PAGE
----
Posting your life as a couple on social media is not (always) synonymous with well-being

Before they were serenades and messages left on the walls, today they are publication and sugary images shared on social media: it’s always about Public displays of affection, demonstrations of affection that couples exchange in public, but in a modern version. To all of us, especially on the occasion of holidays and celebrations, it happens to us constantly, shaking the various timelines, to be helpless spectators of the so-called Pda of couples who can’t help but express their love in public. They can be photographs of affectionate hugs, plans that portray joined hands or lips that are in passionate kisses to want to call their happiness to the famous four winds. But are we really sure that all these immortalized and shared love trials are an indication of a healthy and happy relationship?

“Historically, the ability to express affection and some aspects of one’s own intimacy without problems is considered an indication of the couple’s well-being and good contact with their own emotional and affective component, without this being confused with a sign of weakness or fragility “, explains Dr. Tommaso Zanellapsychologist at the Minotaur Institute in Milan, an expert in new media psychology.

“Over the years, with the advent and mass spread of the Internet, even PDAs have declined their digital expression. The exchange of photos, videos or phrases, comments with language defined within the couple, quotes and references, and other methods of communication are now assumed in Pda, given the visibility of this content. However, as is often the case, there is no neutral transposition of real online experiences: The internet can often become the ideal setting for hiding difficulties and fragility. Here some couples use social media as a theater to stage, and sometimes show off, in front of the audience of their contacts and friends, a happiness of a highly sought after couple, but not necessarily true. It seems that they are carrying out a kind of mission, which obliges happiness at any cost, with the aim of erasing and denying suffering “, continues Dr. Zanella.

So is dissatisfaction masked by acting backwards and looking happier than you really are? “In a sense. In fact, we often see publications that express a romantic and idealized love, almost fairy tale even on stage, even where the couple is animated instead by everyday and lacerating conflicts. This is not a rational fiction: in today’s society, the so-called narcissism, in which visibility at all costs is synonymous with self-realization, even sharing an achieved ideal partner has the function of satisfying one’s own and others’ expectations of success. It is not an operation to minimize superficial and childish behavior, but a current manifestation of fragility and changes in the role of one’s partner. forms of suffering and especially loneliness: each manifestation, even very marked in the network of affection and intimacy of the couple, is increasingly useful to crystallize a life of full relationship, eliminating risks and fears of breakups, losses and a insulation. , even at the expense of perverting the very concept of intimacy. “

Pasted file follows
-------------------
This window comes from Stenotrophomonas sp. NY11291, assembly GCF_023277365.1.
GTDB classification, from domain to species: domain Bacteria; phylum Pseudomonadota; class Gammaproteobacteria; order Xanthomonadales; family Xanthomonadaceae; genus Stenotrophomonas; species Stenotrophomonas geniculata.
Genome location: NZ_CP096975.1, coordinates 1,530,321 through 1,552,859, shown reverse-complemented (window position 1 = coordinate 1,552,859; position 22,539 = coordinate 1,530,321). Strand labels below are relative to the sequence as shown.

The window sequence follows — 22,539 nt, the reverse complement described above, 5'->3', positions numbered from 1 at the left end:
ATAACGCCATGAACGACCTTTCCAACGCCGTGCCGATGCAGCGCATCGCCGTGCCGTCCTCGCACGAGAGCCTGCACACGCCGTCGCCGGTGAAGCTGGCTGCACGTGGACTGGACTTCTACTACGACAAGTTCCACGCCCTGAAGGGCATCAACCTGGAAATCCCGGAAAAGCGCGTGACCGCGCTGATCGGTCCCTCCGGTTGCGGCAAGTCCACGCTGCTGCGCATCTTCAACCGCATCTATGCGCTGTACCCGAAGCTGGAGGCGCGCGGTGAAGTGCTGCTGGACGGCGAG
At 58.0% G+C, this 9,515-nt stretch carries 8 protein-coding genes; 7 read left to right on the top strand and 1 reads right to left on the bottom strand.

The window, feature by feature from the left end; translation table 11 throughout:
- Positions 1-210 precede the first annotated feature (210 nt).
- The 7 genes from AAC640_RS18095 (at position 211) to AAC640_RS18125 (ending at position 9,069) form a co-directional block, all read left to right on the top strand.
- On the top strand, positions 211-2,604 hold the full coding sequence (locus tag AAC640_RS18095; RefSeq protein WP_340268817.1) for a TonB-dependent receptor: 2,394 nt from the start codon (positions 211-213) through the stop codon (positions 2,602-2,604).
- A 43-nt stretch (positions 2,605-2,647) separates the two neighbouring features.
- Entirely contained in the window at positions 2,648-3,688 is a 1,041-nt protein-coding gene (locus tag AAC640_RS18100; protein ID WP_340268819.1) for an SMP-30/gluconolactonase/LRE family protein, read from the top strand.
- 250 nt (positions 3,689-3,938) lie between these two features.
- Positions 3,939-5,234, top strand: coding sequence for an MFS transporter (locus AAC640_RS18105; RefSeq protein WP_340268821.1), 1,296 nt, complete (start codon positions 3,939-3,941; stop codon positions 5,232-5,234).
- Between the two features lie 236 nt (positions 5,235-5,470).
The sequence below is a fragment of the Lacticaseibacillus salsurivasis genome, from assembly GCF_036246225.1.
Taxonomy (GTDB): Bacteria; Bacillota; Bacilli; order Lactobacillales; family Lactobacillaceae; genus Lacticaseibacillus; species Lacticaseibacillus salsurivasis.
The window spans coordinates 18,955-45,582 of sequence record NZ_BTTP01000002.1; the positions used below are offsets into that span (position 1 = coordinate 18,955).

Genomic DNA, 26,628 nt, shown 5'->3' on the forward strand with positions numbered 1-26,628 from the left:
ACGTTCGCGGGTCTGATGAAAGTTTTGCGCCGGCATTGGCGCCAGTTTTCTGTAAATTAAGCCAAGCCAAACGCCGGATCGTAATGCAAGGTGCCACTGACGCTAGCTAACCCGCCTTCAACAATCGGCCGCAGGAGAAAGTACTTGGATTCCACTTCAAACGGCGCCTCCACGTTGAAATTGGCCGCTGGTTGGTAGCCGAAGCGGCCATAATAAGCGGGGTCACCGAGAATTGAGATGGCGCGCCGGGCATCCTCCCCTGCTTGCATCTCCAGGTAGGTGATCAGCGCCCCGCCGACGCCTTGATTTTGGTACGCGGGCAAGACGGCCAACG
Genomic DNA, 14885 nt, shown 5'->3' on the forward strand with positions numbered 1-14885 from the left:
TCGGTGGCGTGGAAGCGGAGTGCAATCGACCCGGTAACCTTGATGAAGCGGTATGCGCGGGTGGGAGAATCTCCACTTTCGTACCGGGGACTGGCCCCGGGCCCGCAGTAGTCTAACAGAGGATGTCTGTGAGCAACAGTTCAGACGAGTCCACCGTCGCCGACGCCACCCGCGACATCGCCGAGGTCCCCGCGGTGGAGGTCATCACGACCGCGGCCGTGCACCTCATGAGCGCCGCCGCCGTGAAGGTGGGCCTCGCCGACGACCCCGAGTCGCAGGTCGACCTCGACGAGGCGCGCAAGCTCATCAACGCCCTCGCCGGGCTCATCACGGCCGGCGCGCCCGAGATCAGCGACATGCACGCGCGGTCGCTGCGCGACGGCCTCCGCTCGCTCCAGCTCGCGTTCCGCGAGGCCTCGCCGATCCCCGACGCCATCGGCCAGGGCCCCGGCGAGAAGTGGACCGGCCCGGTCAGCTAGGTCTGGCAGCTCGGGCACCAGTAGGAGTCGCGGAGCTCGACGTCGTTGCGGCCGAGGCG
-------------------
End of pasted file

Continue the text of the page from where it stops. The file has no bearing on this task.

So would it be better to avoid posting moments of your life as a couple on social media?“Not necessarily. In fact, it’s not about condemning widespread behavior, it’s about making sense of it in light of the sociocultural context in which we live. There are also uses of physiological social networks and benefits for one’s partner. Many people feel the need to use the virtual bulletin board as their own diary, as a way to always have the growth process of the individual and the partner, such as a photo album or the home display of It is very different to publish content with the specific intention of giving visibility, gaining recognition and popularity through likes or imitating positions dictated by so-called influencers.It is precisely the reflection on this transition between online and offline behaviors that can guide us to better understand whether a PDA can bring benefits to the relationship or, in any case, be an expression of the well-being of the couple: even all in offline life, in fact. , expressions of exaggeratedly ostentatious affection, in contexts that may not be appropriate, can be read in the same way as overpublishing on social media. In this sense, the Internet has not generated pathological expressions, but rather amplifies situations already present in life outside the network. In short, then, if PDAs are simple expressions of the relationship, of complicity and of the way of being together, if, in short, the recipients are the respective partners, the advertising aspect is almost relative. On the other hand, it is different if the aim is to directly arouse effects in the public: the aspects of couple and intimacy in this case, unfortunately, go into the background “, concludes Dr. Zanella.

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